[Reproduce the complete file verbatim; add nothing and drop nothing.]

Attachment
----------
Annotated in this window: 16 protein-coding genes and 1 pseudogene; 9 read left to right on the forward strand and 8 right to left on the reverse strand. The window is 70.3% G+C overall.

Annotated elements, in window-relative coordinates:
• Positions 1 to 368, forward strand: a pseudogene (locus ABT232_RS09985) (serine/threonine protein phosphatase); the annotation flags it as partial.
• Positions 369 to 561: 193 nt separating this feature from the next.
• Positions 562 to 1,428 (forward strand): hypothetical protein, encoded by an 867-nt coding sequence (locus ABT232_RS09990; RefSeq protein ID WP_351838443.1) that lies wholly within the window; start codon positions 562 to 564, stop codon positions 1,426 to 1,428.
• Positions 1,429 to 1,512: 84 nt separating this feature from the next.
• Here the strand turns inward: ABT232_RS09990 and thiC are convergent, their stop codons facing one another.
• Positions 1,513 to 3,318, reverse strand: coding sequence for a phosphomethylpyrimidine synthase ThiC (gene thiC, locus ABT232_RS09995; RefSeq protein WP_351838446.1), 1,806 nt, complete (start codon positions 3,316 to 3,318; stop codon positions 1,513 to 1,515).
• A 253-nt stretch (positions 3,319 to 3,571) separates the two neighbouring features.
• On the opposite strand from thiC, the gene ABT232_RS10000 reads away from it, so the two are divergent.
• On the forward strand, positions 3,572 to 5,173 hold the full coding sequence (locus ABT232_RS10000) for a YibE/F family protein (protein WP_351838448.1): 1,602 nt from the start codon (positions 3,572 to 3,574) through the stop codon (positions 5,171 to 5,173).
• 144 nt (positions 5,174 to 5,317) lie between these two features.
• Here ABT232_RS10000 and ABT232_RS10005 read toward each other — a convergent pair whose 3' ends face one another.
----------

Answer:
Annotated in this window: 16 protein-coding genes and 1 pseudogene; 9 read left to right on the forward strand and 8 right to left on the reverse strand. The window is 70.3% G+C overall.

Annotated elements, in window-relative coordinates:
• Positions 1 to 368, forward strand: a pseudogene (locus ABT232_RS09985) (serine/threonine protein phosphatase); the annotation flags it as partial.
• Positions 369 to 561: 193 nt separating this feature from the next.
• Positions 562 to 1,428 (forward strand): hypothetical protein, encoded by an 867-nt coding sequence (locus ABT232_RS09990; RefSeq protein ID WP_351838443.1) that lies wholly within the window; start codon positions 562 to 564, stop codon positions 1,426 to 1,428.
• Positions 1,429 to 1,512: 84 nt separating this feature from the next.
• Here the strand turns inward: ABT232_RS09990 and thiC are convergent, their stop codons facing one another.
• Positions 1,513 to 3,318, reverse strand: coding sequence for a phosphomethylpyrimidine synthase ThiC (gene thiC, locus ABT232_RS09995; RefSeq protein WP_351838446.1), 1,806 nt, complete (start codon positions 3,316 to 3,318; stop codon positions 1,513 to 1,515).
• A 253-nt stretch (positions 3,319 to 3,571) separates the two neighbouring features.
• On the opposite strand from thiC, the gene ABT232_RS10000 reads away from it, so the two are divergent.
• On the forward strand, positions 3,572 to 5,173 hold the full coding sequence (locus ABT232_RS10000) for a YibE/F family protein (protein WP_351838448.1): 1,602 nt from the start codon (positions 3,572 to 3,574) through the stop codon (positions 5,171 to 5,173).
• 144 nt (positions 5,174 to 5,317) lie between these two features.
• Here ABT232_RS10000 and ABT232_RS10005 read toward each other — a convergent pair whose 3' ends face one another.